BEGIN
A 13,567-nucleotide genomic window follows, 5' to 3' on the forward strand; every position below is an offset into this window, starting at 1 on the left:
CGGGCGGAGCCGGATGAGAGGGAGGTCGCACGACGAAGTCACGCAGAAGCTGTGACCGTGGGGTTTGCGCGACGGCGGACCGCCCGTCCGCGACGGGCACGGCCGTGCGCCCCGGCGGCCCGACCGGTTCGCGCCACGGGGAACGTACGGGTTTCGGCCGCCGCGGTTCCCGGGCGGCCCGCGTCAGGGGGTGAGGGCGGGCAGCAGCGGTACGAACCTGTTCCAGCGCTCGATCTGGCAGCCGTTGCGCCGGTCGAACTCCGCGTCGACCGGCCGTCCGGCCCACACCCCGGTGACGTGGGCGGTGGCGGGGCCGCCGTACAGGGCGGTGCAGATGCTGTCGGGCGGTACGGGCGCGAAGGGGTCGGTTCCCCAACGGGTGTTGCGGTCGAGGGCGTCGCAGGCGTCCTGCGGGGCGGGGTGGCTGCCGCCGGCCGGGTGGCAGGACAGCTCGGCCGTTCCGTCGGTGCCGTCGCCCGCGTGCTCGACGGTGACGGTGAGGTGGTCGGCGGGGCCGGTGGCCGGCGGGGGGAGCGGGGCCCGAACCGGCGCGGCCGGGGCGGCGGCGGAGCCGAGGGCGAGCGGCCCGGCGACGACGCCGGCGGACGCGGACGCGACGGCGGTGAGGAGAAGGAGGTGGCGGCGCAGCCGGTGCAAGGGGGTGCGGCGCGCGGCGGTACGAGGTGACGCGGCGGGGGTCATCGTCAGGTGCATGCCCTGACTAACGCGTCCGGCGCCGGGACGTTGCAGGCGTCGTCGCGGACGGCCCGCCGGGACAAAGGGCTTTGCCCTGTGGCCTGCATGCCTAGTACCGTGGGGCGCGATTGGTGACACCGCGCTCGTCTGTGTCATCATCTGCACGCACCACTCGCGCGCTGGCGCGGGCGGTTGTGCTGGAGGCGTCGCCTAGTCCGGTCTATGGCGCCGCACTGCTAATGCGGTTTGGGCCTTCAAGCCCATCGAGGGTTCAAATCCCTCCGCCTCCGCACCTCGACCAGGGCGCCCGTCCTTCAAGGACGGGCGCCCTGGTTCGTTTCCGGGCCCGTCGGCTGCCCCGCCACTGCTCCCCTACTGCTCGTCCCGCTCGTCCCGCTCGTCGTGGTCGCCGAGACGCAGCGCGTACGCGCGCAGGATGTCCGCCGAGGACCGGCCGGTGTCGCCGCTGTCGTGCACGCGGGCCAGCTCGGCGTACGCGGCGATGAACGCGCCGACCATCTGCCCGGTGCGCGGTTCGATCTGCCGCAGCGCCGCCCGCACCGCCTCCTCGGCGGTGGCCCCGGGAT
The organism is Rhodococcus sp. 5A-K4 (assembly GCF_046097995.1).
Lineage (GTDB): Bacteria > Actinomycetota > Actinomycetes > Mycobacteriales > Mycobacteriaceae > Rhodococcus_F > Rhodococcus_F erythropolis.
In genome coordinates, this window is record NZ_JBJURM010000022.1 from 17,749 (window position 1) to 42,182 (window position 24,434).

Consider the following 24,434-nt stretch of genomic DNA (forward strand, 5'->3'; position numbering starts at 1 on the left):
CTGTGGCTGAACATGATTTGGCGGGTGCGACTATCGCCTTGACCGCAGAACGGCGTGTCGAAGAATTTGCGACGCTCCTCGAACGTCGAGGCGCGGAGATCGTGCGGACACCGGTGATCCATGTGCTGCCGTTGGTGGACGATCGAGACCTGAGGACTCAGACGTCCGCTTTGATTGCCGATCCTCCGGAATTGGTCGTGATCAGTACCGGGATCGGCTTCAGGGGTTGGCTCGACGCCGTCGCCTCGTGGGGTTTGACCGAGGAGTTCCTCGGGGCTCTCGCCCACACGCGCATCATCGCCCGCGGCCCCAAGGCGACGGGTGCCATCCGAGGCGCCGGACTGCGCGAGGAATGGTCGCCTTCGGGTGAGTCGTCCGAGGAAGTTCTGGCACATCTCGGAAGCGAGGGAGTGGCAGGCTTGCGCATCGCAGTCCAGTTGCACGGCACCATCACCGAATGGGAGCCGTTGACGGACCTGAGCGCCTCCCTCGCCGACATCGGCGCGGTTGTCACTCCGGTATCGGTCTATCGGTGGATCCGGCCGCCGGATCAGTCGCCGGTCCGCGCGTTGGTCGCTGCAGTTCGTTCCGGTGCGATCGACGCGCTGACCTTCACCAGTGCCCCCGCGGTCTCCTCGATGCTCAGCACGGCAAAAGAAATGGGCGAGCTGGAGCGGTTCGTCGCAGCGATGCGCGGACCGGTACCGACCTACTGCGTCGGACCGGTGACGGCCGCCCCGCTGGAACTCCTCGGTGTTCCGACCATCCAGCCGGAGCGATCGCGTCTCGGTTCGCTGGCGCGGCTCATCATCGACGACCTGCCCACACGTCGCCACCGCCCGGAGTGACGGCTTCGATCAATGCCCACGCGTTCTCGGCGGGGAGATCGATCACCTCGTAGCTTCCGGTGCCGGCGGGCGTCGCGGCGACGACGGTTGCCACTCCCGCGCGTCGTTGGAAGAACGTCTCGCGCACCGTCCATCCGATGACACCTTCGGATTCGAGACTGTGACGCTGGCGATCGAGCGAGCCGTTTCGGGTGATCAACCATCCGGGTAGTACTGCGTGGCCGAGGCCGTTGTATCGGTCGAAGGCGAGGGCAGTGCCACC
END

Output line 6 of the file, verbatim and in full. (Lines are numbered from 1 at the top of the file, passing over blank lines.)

Consider the following 24,434-nt stretch of genomic DNA (forward strand, 5'->3'; position numbering starts at 1 on the left):